Attorney General of Arkansas — Opinion
Opinion Delivered June 3, 1993
WINSTON BRYANT, Attorney General
The Honorable Ron Fields Prosecuting Attorney Twelfth Judicial Circuit Sebastian County Courthouse Fort Smith, AR 72901
Dear Mr. Fields:
This is in response to Deputy Prosecuting Attorney Ben A. Beland’s request for an opinion on the following questions involving A.C.A. § 17-11-323 (Repl. 1992), which addresses access to public records by licensed abstracters:
1. Define “equipment.” In other words, are certificate holders simply allowed to physically examine the custodian’s records and make memoranda or notations therefrom or copies thereof while physically present in the recorder’s office? If so, and the custodian is giving the certificate holders access to the public records and allowing copies to be made on the custodian’s copy machine, is the custodian required to make additional space available for certificate holders’ equipment? Or, in this age of computers, are the proposed computer modem and backup tape equipment which would allow an abstracting business to have access to the assessor’s records directly from its abstracting office, or be provided the proposed backup tapes from the Circuit Clerk’s Office permissible under A.C.A. § 17-11-323?
2. Are custodians allowed to charge abstracters for copies made on the custodian’s copying machines? If so, is there a minimum or maximum which may be charged?
3. If abstracters are permitted to install their own computer equipment, are the record custodians allowed to charge for computer access? If so, what charge would be considered reasonable?
Attached to the request are two proposed county ordinances authorizing remote electronic access to county tax records and magnetic copying of records held or stored magnetically.
In response to your first question, it is my opinion that while there is no prohibition against accessing the court records electronically or magnetically, such access is not covered or mandated by A.C.A. § 17-11-323. This Code section states as follows:
Holders of certificates of authority and their employees in the conduct of the business of abstracting shall have access to the public records in any office of any city or county or of the state. They shall be permitted to make memoranda or notations therefrom or copies thereof and to occupy reasonable space with equipment for that purpose, subject to the reasonable regulation of the custodian of the public records and during the business hours of such office, in order to enable certificate holders to make and prepare abstracts and to compile, post, copy, and maintain their books, records, and indices. No persons other than the custodian of the records shall remove real estate records from the recorder’s office.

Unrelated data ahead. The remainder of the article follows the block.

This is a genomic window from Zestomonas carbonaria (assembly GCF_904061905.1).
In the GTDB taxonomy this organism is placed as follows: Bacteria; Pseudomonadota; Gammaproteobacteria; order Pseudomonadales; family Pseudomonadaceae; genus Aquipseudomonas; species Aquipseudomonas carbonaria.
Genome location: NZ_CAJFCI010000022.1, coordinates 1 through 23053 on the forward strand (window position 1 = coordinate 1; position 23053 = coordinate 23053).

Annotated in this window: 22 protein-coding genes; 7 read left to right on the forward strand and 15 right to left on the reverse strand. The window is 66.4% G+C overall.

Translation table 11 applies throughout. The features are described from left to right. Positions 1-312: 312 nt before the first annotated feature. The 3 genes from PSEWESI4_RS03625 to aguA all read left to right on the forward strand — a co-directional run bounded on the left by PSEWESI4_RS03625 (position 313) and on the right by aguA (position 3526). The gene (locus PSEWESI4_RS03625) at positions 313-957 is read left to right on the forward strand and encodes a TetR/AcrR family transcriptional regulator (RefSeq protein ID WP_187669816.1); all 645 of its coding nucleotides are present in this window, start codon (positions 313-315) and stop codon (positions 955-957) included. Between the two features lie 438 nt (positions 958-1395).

The term “equipment” is not defined in § 17-11-323. It is my opinion, however, that the term does not encompass equipment necessary for access to computerized records. The requirement that “reasonable space” be provided for making memoranda, notations, or copies “during . . . business hours” indicates that the legislature intended to insure that certificate holders would have physical access to the records for purposes of making notes or copies. The conclusion that this language simply does not envision or encompass access to computerized records through a computer modem or backup tape equipment is further indicated by the legislative history of § 17-11-323. This Code section is part of the Abstracters’ Licensing Law of 1969, codified at A.C.A. §17-11-101—343 (Repl. 1991). It may reasonably be concluded that access to computerized court records was not a concern in 1969. Nor, apparently, was the legislature inclined in 1991 to address computer access. A 1991 amendment to § 17-11-323 specifies that no persons other than the custodian shall remove real estate records from the recorder’s office. This obviously has reference to removal of original records for copying purposes.
Thus, in response to the first part of your first question, it is my opinion that the answer is “yes” with regard to access to records under A.C.A. § 17-11-323.
The second part of your first question requires a factual determination. Although the certificate holders must be permitted to “occupy reasonable space with equipment,” this is subject to “reasonable regulation” of the custodian. This requires a case-by-case determination. Access to the custodian’s copy machine may or may not be sufficient, depending upon the particular circumstances.
The third part of this question is addressed above. The use of a computer modem and backup tape equipment is simply not addressed in § 17-11-323. Thus, this Code section neither authorizes nor prohibits such access.
The answer to your second question is, in my opinion, “yes,” pursuant to the custodian’s authority to regulate the abstracters’ access. There is no minimum or maximum charge. The requirement is that regulation by the custodian be “reasonable.” This will involve a fact question.
As noted above, it is my opinion that computer access is not mandated by § 17-11-323. If, however, the county (as to county tax records) and/or the circuit clerk (as to circuit court records) authorize such access, it is my opinion that a reasonable charge may be imposed. This is consistent with opinions issued by this office approving a reasonable charge for copies under the Freedom of Information Act. Again, however, the reasonableness of the charge must be determined on a case-by-case basis.
The foregoing opinion, which I hereby approve, was prepared by Assistant Attorney General Elisabeth A. Walker.
WINSTON BRYANT Attorney General